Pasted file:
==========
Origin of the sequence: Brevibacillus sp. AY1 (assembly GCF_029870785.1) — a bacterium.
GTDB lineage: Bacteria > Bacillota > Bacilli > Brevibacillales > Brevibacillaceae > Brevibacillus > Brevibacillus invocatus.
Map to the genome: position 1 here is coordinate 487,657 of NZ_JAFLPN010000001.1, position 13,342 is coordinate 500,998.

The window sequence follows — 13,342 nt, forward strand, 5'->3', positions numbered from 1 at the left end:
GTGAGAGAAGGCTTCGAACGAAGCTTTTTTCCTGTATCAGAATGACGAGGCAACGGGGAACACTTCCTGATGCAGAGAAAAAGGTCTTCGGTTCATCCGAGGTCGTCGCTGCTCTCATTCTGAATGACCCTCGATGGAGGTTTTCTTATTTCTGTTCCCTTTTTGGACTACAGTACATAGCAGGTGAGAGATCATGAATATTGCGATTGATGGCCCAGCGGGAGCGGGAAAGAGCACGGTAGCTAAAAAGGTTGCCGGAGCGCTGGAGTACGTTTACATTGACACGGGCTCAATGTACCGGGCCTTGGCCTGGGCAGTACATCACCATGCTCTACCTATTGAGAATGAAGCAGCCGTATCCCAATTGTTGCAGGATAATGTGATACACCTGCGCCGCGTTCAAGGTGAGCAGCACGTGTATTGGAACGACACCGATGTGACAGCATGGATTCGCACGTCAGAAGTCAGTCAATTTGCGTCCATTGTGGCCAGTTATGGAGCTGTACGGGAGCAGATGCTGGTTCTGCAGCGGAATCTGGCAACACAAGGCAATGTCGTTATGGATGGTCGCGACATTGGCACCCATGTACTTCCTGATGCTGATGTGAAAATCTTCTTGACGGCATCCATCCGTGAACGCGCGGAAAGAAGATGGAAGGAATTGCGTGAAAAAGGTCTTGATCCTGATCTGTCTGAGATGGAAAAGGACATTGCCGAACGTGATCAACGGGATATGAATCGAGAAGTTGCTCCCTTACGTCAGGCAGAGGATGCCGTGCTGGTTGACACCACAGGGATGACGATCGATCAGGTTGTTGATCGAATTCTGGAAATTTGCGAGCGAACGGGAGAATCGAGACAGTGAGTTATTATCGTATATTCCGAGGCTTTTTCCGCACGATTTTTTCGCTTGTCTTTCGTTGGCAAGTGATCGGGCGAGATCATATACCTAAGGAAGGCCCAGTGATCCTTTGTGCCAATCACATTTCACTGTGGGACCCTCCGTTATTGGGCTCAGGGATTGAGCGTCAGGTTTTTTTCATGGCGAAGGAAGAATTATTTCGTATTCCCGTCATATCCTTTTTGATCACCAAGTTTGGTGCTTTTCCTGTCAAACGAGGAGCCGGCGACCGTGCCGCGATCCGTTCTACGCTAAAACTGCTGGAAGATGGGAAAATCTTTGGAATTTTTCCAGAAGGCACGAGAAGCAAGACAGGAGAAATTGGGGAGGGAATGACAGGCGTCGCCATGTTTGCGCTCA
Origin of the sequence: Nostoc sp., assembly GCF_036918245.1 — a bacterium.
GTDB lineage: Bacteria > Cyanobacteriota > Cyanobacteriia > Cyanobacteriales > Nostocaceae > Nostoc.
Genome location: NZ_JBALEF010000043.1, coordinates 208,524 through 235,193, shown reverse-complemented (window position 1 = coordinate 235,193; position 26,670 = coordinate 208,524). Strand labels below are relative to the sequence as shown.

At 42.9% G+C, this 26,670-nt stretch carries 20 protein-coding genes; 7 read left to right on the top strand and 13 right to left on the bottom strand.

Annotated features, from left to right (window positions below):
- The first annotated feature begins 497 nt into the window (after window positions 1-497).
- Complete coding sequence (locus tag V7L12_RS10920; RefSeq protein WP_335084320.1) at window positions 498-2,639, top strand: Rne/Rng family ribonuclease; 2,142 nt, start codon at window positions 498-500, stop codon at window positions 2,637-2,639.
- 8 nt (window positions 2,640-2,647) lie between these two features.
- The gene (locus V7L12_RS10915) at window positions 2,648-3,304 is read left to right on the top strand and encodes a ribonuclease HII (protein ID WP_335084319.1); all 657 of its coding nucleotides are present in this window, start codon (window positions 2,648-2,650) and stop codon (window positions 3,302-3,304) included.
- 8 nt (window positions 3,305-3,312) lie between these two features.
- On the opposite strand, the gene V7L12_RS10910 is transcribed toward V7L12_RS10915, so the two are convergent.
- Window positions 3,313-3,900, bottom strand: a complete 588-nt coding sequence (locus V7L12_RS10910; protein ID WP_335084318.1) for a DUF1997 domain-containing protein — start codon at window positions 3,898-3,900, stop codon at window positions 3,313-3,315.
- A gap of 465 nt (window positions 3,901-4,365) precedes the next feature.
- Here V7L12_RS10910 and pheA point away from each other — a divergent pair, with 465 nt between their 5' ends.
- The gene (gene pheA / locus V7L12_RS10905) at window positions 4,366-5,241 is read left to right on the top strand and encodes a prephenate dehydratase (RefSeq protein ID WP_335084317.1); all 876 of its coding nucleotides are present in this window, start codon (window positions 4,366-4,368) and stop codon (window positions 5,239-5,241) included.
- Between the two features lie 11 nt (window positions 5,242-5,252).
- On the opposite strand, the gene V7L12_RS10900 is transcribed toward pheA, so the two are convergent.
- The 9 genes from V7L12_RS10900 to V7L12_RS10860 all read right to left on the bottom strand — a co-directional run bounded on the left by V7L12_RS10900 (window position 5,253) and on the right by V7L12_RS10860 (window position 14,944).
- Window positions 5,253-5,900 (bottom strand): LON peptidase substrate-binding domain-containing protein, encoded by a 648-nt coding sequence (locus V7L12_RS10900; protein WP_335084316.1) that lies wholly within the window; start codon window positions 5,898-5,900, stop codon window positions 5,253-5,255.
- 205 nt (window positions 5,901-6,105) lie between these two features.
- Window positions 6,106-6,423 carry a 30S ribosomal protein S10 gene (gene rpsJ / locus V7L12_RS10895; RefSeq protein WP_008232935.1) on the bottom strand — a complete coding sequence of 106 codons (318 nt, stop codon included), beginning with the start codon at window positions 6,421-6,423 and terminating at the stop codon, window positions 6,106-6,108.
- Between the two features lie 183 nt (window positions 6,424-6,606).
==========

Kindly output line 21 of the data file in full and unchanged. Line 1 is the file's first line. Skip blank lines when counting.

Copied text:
- Between the two features lie 11 nt (window positions 5,242-5,252).